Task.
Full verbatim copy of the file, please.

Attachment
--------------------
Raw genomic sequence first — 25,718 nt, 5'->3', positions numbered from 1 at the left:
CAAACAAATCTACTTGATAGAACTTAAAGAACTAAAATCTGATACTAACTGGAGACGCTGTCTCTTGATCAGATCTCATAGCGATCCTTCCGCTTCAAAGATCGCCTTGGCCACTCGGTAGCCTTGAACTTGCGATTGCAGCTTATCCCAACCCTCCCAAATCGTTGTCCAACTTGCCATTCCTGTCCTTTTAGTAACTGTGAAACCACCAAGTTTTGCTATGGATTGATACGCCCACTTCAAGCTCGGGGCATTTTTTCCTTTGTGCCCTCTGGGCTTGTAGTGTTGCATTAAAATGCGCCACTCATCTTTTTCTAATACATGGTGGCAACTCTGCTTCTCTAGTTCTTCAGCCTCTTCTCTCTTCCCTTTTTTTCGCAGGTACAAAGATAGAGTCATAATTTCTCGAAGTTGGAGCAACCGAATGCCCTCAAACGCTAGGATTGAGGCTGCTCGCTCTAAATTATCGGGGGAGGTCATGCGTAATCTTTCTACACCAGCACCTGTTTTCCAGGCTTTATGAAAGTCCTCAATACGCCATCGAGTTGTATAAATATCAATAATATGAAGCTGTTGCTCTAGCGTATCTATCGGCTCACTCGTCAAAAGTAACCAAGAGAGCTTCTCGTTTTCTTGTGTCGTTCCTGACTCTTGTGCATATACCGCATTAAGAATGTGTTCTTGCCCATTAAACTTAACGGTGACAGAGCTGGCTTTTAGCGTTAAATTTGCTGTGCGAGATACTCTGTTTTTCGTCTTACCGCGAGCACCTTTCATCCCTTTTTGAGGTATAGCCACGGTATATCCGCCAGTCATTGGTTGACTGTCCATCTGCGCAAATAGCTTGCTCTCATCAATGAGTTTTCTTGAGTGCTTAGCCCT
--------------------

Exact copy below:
Raw genomic sequence first — 25,718 nt, 5'->3', positions numbered from 1 at the left:
CAAACAAATCTACTTGATAGAACTTAAAGAACTAAAATCTGATACTAACTGGAGACGCTGTCTCTTGATCAGATCTCATAGCGATCCTTCCGCTTCAAAGATCGCCTTGGCCACTCGGTAGCCTTGAACTTGCGATTGCAGCTTATCCCAACCCTCCCAAATCGTTGTCCAACTTGCCATTCCTGTCCTTTTAGTAACTGTGAAACCACCAAGTTTTGCTATGGATTGATACGCCCACTTCAAGCTCGGGGCATTTTTTCCTTTGTGCCCTCTGGGCTTGTAGTGTTGCATTAAAATGCGCCACTCATCTTTTTCTAATACATGGTGGCAACTCTGCTTCTCTAGTTCTTCAGCCTCTTCTCTCTTCCCTTTTTTTCGCAGGTACAAAGATAGAGTCATAATTTCTCGAAGTTGGAGCAACCGAATGCCCTCAAACGCTAGGATTGAGGCTGCTCGCTCTAAATTATCGGGGGAGGTCATGCGTAATCTTTCTACACCAGCACCTGTTTTCCAGGCTTTATGAAAGTCCTCAATACGCCATCGAGTTGTATAAATATCAATAATATGAAGCTGTTGCTCTAGCGTATCTATCGGCTCACTCGTCAAAAGTAACCAAGAGAGCTTCTCGTTTTCTTGTGTCGTTCCTGACTCTTGTGCATATACCGCATTAAGAATGTGTTCTTGCCCATTAAACTTAACGGTGACAGAGCTGGCTTTTAGCGTTAAATTTGCTGTGCGAGATACTCTGTTTTTCGTCTTACCGCGAGCACCTTTCATCCCTTTTTGAGGTATAGCCACGGTATATCCGCCAGTCATTGGTTGACTGTCCATCTGCGCAAATAGCTTGCTCTCATCAATGAGTTTTCTTGAGTGCTTAGCCCT